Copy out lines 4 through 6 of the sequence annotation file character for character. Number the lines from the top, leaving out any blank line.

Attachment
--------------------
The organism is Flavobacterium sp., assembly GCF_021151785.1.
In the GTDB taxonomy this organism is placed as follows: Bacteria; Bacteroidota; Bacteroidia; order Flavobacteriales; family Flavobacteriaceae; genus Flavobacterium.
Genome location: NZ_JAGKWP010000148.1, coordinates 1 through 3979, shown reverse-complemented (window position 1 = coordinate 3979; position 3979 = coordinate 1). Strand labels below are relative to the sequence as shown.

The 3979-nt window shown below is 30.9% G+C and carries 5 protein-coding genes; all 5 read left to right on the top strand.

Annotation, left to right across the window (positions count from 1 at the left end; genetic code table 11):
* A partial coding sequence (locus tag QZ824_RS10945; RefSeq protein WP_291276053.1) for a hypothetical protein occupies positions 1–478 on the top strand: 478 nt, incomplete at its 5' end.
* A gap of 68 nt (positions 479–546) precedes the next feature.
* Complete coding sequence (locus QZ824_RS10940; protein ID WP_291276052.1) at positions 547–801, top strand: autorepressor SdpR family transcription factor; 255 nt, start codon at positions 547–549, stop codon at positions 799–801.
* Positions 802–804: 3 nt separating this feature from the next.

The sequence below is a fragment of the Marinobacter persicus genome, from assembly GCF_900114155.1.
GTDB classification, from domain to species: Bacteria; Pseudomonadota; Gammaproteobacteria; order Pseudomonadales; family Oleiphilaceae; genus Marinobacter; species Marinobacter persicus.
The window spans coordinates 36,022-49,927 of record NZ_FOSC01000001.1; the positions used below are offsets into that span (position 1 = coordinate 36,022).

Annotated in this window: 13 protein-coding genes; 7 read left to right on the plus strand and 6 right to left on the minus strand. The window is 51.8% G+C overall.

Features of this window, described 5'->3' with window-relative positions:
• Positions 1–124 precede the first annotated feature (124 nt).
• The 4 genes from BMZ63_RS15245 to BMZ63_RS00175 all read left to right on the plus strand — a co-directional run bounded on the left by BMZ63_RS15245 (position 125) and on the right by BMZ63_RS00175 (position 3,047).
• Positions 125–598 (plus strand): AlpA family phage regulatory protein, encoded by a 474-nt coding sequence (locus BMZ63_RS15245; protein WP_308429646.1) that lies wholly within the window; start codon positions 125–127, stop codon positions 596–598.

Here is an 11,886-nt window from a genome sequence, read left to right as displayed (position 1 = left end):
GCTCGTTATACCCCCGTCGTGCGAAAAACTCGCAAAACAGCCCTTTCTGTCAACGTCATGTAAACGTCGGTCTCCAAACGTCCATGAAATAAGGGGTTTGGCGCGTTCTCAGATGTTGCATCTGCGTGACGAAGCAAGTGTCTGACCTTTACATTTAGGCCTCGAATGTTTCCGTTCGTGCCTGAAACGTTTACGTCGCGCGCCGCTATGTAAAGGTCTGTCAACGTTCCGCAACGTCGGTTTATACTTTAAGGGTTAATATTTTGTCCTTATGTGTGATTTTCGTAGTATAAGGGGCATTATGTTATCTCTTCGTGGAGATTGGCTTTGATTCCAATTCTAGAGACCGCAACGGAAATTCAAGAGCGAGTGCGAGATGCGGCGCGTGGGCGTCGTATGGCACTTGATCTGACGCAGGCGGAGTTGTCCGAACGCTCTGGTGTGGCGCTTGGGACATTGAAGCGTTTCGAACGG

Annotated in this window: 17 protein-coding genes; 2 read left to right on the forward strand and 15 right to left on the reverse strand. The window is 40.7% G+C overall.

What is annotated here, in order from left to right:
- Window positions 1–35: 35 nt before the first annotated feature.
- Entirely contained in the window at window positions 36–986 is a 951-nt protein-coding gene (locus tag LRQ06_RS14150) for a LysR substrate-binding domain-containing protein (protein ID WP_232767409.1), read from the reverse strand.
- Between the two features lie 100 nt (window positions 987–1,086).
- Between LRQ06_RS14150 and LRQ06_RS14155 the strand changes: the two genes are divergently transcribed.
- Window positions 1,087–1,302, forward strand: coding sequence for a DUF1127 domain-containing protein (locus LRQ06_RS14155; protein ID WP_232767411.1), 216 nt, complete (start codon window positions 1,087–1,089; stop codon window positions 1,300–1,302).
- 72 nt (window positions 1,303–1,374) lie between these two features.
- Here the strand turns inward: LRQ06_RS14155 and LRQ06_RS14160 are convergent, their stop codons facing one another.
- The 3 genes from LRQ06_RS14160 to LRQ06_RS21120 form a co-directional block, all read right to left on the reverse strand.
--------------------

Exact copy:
The 3979-nt window shown below is 30.9% G+C and carries 5 protein-coding genes; all 5 read left to right on the top strand.

Annotation, left to right across the window (positions count from 1 at the left end; genetic code table 11):
* A partial coding sequence (locus tag QZ824_RS10945; RefSeq protein WP_291276053.1) for a hypothetical protein occupies positions 1–478 on the top strand: 478 nt, incomplete at its 5' end.